Even with the sharp gains in stock prices this year, 70 percent of the Dow components still offer dividend yields greater than 2 percent.
Thirteen of the 30 companies in the Dow have dividend yields greater than the 10-year U.S. Treasury, which was yielding around 2.7 percent Tuesday. The current average dividend yield of the Dow stands at 2.52 percent as companies kept pace with stock prices by raising dividends, but the average is down about 40 basis points from the beginning of the year.
Since then, the Dow is higher by about 3,000 points, which has pushed yields lower.
"Investors need to be cautious and look at valuations along with dividend yields," says Art Hogan, Chief Market Analyst at Lazard Capital Markets. "I expect the market to continue its run, and potentially rise another 12 percent next year, but I am still focused on fundamentals."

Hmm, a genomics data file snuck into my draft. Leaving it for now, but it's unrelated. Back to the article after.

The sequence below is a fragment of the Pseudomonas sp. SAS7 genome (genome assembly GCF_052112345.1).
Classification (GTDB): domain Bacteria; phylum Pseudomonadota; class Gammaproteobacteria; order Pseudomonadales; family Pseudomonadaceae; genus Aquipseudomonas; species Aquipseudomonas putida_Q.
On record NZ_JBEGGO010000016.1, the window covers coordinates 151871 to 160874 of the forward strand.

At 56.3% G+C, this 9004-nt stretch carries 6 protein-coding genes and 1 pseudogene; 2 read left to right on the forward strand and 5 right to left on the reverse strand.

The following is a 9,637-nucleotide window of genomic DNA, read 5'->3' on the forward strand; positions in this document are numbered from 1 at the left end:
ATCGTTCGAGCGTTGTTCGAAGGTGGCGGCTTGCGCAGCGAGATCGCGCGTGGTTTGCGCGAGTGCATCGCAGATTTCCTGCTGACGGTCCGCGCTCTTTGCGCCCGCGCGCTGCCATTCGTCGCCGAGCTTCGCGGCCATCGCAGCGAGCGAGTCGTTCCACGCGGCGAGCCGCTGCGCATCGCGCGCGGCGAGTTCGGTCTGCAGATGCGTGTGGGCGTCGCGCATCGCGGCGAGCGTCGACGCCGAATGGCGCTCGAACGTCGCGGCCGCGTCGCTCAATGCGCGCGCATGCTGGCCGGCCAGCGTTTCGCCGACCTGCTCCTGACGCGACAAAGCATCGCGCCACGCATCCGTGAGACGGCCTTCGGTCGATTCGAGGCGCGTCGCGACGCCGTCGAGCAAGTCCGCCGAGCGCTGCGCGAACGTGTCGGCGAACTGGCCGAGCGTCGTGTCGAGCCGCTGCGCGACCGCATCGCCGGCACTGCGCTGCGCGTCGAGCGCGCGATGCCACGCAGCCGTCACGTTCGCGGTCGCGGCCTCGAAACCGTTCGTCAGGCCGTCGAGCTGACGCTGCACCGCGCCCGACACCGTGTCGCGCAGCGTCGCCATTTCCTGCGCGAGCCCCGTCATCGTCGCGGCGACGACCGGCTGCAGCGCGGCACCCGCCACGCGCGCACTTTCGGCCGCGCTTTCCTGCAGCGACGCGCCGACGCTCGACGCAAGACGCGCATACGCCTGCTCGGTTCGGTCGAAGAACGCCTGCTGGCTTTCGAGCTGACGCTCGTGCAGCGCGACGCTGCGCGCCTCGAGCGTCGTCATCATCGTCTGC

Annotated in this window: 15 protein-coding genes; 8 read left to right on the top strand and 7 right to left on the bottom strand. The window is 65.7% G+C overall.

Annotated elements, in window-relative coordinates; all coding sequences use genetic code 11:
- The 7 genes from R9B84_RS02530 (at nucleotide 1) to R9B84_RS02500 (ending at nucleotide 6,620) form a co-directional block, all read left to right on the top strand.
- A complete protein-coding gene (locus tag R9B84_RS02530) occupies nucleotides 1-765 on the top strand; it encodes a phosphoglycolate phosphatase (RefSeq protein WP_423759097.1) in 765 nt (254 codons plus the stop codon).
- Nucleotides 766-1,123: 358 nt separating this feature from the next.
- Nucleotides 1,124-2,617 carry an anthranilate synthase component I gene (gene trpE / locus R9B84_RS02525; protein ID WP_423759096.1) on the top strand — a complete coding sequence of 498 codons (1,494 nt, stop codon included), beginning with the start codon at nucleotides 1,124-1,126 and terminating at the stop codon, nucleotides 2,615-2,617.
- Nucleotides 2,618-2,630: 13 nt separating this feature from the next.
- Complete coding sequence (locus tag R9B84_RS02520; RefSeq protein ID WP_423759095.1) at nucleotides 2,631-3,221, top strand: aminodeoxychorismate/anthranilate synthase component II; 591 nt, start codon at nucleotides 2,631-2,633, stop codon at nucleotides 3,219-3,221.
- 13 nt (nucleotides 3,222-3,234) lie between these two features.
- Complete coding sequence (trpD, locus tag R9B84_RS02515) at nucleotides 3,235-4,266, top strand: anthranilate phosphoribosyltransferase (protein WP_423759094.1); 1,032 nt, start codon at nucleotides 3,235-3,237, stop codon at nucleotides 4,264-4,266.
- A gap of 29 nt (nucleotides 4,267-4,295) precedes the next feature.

The Dow Jones Industrial Average is up nearly 23 percent year-to-date, on pace for its largest gain in a decade. The Dow, closed at a record 16,072.54 Monday, scoring its 42nd record close this year.
Hogan also favors stocks over bonds, and highlights that with corporate cash on balance sheets at record levels, the trend in capital distribution in the form of dividends and stock buybacks should continue. Companies, using record low bond yields to issue debt, have been using the proceeds to issue dividends and buy back stock.
Twenty-four Dow members, or 80 percent of the index, increased their dividend payments so far this year, according to figures by S&P Capital IQ. Some of those names include: Verizon, 3M, American Express, Caterpillar, Chevron, Cisco, among others.
But as Hogan highlights, investors shouldn't worry about just chasing yield and should first make sure the underlying fundamentals justify the price.